Tao of Pooh Characters: Taoism in the 100-Acre Woods

This article is an excerpt from the Shortform book guide to "The Tao of Pooh" by Benjamin Hoff. Shortform has the world's best summaries and analyses of books you should be reading.

Like this article? Sign up for a free trial here.

Who are the key Tao of Pooh characters? How do these Pooh Bear characters illustrate the concepts of Taoism?

The Tao of Pooh characters are the same as the Pooh Bear characters. But some are used to illustrate bad behaviors and others are benign.

Read on for some of the key Tao of Pooh characters and what they represent.

The Tao of Pooh Characters: What Not to Do

There are several principles that express the teachings of Taoism, which are exemplified in elements from Winnie-the-Pooh or The House at Pooh Corner. As we’ll see, the main antagonists to the Way of the Tao are knowledge and cleverness. These two characteristics are represented by Owl, Rabbit, and Eeyore and often get in the way of growth and wisdom.

Among the Tao of Pooh characters, Owl represents the Brain, or scholar. In Chinese culture, the scholar is the embodiment of knowledge and signifies the way of Confucianism. The scholar seeks knowledge simply for the sake of having it and guards it closely. The knowledge is disseminated to the general public using pretentious or overwrought language to create distance between the reader and the information. If we can’t understand what the scholar is saying, they can remain superior and unchallenged. The priority is to prove their own intelligence, not enlighten others. 

Among the Tao of Pooh characters, Rabbit represents cleverness. But as seen in the example of Pooh, Rabbit, and Piglet lost in the forest, cleverness is rarely suitable for understanding the nuances of life. 

Cleverness is inadequate as a method for understanding life. It is knowledge that exists on the surface of things and can be quickly dispensed as judgments or evidence of intellectual supremacy. But life changes deeply at times, and shallow cleverness cannot always keep up. When you focus on being clever, you miss many significant aspects of life, such as your Inner Nature. 

An example of the failings of cleverness is when Kanga and Roo first come to the forest. At first, Rabbit sees that they are different and dislikes them. Being clever, he devises a plan to get rid of them. But as time passes, everyone sees how much Kanga and Roo have to offer and welcomes them into the group. Rabbit’s clever plan is thwarted, and he has to readjust his initial opinion because of what their Inner Natures revealed.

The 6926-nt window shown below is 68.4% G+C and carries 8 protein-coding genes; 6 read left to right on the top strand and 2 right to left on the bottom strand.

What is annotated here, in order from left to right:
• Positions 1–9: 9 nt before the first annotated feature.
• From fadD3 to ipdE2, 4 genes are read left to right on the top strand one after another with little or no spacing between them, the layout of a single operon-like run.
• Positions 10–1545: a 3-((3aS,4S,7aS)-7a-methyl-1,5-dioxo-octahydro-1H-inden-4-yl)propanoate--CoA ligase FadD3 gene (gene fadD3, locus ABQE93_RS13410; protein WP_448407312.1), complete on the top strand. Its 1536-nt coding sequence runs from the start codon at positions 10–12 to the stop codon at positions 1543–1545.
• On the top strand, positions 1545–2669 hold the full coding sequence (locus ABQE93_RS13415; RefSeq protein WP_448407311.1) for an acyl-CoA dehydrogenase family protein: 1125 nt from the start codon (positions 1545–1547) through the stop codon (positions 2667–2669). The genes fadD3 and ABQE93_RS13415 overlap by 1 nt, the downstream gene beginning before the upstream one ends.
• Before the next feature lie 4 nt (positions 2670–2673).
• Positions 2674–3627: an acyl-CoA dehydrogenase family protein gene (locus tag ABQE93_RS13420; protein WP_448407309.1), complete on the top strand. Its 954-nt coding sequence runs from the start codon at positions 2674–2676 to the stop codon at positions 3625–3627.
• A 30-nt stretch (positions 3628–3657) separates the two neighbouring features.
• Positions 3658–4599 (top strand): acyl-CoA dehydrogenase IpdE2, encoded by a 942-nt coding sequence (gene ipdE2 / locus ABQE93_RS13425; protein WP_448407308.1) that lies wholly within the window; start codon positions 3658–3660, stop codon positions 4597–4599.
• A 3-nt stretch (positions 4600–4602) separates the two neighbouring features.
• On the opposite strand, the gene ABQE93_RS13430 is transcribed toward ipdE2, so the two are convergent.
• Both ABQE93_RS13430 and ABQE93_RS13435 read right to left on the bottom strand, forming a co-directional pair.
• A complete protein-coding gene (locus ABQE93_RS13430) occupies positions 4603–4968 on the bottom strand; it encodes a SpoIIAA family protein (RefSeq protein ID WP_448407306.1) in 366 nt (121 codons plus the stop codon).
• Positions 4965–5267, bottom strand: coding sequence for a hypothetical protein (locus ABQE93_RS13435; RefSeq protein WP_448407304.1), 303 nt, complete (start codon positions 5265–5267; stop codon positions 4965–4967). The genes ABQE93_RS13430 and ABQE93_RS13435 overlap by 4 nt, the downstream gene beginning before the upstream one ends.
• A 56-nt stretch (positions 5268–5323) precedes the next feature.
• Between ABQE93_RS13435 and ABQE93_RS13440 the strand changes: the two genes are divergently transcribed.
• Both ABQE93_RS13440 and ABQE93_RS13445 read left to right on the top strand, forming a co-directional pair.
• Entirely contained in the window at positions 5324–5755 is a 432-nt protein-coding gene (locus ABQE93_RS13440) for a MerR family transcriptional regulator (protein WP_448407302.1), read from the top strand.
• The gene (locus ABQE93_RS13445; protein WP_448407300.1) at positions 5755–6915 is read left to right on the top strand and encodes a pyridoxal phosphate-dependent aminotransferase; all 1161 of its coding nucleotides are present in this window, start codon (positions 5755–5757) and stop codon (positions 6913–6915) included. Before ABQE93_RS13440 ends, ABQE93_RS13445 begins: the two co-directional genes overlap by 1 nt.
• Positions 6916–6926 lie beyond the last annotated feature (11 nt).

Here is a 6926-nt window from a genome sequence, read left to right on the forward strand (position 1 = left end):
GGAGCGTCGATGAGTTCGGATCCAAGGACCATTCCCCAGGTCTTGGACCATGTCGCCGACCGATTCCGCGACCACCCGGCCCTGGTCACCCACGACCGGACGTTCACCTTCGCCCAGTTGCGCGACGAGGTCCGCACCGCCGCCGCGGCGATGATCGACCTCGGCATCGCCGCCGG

Rabbit’s inaccurate judgments are reminiscent of many seen in our society. We are easily persuaded into believing that differences are only skin deep, and we concoct clever remarks or ways of separating ourselves from each other. Others become manipulated or influenced by the cleverness of others because they, too, are not looking deeper than the surface. When you ignore Inner Nature, you make it easier for lines to be drawn between yourself and others. When you accept that Inner Nature exists in all of us, cleverness takes a backseat to acceptance and understanding.

Among the Tao of Pooh characters, Eeyore focuses on the negative side of everything. He uses knowledge to understand what there is to complain about and cleverness to express his pessimism. For instance, when Pooh wishes Eeyore a good morning, he replies, “Good morning, Pooh Bear, if it is a good morning, which I doubt.” 
You may become stuck in the Eeyore Attitude when knowledge and cleverness fail to support the results you want. Until you are open to seeing what lies beneath the surface of life, you will never understand the true nature and power of the people and world around you and, thus, will never be satisfied.

Pooh, Piglet, and Tigger

Beyond the antagonists, there are more Tao of Pooh characters. For instance, Pooh and Piglet were sitting around deciding who to go visit one morning. Pooh suggested they visit everyone, but Piglet thought they should have a reason for visiting. Pooh came up with a reason—it was Thursday. They could simply go around wishing everyone a happy Thursday. Piglet had to admit that even though Pooh doesn’t have much Brain, things always turn out right for him.

Limitations are only weaknesses if you want them to be. Everyone has things they are not traditionally made for or that they don’t like about themselves. But if you acknowledge them, you can understand how to use them to work for you. In contrast, ignoring your limitations puts your life and those around you in jeopardy. 

This can be seen with the last of the Pooh Bear characters that is a big part of The Tao of Pooh. Tigger wanted to prove that tiggers can do anything, even climb trees better than bears. He climbed to the highest branch, but he was unable to come down. Pooh and the other characters had to risk their own safety to help Tigger get down from the tree.

Tao of Pooh Characters: Taoism in the 100-Acre Woods

———End of Preview———

Like what you just read? Read the rest of the world's best book summary and analysis of Benjamin Hoff's "The Tao of Pooh" at Shortform.

Here's what you'll find in our full The Tao of Pooh summary:

  • How Winnie-the-Pooh perfectly models the principles of Taoism
  • The 6 principles of Taoism reflected in Pooh's adventures
  • How to become Winnie-the-Pooh and unlock a magic inside of you

Rina Shah

An avid reader for as long as she can remember, Rina’s love for books began with The Boxcar Children. Her penchant for always having a book nearby has never faded, though her reading tastes have since evolved. Rina reads around 100 books every year, with a fairly even split between fiction and non-fiction. Her favorite genres are memoirs, public health, and locked room mysteries. As an attorney, Rina can’t help analyzing and deconstructing arguments in any book she reads.

Leave a Reply

Your email address will not be published.